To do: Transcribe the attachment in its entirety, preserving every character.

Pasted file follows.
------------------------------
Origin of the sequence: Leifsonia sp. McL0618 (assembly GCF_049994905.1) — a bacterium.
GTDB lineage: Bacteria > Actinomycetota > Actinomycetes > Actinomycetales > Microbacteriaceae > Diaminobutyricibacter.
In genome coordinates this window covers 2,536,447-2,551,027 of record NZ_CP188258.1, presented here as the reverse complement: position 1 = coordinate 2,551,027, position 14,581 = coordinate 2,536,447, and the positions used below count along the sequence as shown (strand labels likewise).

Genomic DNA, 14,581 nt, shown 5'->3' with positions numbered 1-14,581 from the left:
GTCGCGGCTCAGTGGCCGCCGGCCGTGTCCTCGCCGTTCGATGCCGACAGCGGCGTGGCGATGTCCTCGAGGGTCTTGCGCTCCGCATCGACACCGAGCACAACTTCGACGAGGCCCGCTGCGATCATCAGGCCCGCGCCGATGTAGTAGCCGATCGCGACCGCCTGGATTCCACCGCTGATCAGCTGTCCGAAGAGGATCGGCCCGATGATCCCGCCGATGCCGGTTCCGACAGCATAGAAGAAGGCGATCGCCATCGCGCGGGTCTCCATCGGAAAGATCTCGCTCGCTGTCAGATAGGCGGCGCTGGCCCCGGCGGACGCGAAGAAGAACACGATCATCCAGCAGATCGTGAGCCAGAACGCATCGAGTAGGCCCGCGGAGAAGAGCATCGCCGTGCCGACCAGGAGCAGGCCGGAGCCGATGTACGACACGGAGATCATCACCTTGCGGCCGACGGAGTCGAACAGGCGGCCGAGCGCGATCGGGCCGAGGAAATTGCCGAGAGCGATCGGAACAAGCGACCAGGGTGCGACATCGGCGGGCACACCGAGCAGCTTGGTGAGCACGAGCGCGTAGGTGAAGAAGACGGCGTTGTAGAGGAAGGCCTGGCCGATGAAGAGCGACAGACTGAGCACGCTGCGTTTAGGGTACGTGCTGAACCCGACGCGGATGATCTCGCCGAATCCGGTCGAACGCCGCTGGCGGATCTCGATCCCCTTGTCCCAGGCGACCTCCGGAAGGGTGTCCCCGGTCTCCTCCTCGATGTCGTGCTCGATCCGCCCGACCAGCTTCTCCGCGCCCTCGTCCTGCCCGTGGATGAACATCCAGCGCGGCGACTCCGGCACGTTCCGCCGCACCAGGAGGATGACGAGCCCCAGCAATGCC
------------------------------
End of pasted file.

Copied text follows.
Origin of the sequence: Leifsonia sp. McL0618 (assembly GCF_049994905.1) — a bacterium.
GTDB lineage: Bacteria > Actinomycetota > Actinomycetes > Actinomycetales > Microbacteriaceae > Diaminobutyricibacter.
In genome coordinates this window covers 2,536,447-2,551,027 of record NZ_CP188258.1, presented here as the reverse complement: position 1 = coordinate 2,551,027, position 14,581 = coordinate 2,536,447, and the positions used below count along the sequence as shown (strand labels likewise).

Genomic DNA, 14,581 nt, shown 5'->3' with positions numbered 1-14,581 from the left:
GTCGCGGCTCAGTGGCCGCCGGCCGTGTCCTCGCCGTTCGATGCCGACAGCGGCGTGGCGATGTCCTCGAGGGTCTTGCGCTCCGCATCGACACCGAGCACAACTTCGACGAGGCCCGCTGCGATCATCAGGCCCGCGCCGATGTAGTAGCCGATCGCGACCGCCTGGATTCCACCGCTGATCAGCTGTCCGAAGAGGATCGGCCCGATGATCCCGCCGATGCCGGTTCCGACAGCATAGAAGAAGGCGATCGCCATCGCGCGGGTCTCCATCGGAAAGATCTCGCTCGCTGTCAGATAGGCGGCGCTGGCCCCGGCGGACGCGAAGAAGAACACGATCATCCAGCAGATCGTGAGCCAGAACGCATCGAGTAGGCCCGCGGAGAAGAGCATCGCCGTGCCGACCAGGAGCAGGCCGGAGCCGATGTACGACACGGAGATCATCACCTTGCGGCCGACGGAGTCGAACAGGCGGCCGAGCGCGATCGGGCCGAGGAAATTGCCGAGAGCGATCGGAACAAGCGACCAGGGTGCGACATCGGCGGGCACACCGAGCAGCTTGGTGAGCACGAGCGCGTAGGTGAAGAAGACGGCGTTGTAGAGGAAGGCCTGGCCGATGAAGAGCGACAGACTGAGCACGCTGCGTTTAGGGTACGTGCTGAACCCGACGCGGATGATCTCGCCGAATCCGGTCGAACGCCGCTGGCGGATCTCGATCCCCTTGTCCCAGGCGACCTCCGGAAGGGTGTCCCCGGTCTCCTCCTCGATGTCGTGCTCGATCCGCCCGACCAGCTTCTCCGCGCCCTCGTCCTGCCCGTGGATGAACATCCAGCGCGGCGACTCCGGCACGTTCCGCCGCACCAGGAGGATGACGAGCCCCAGCAATGCC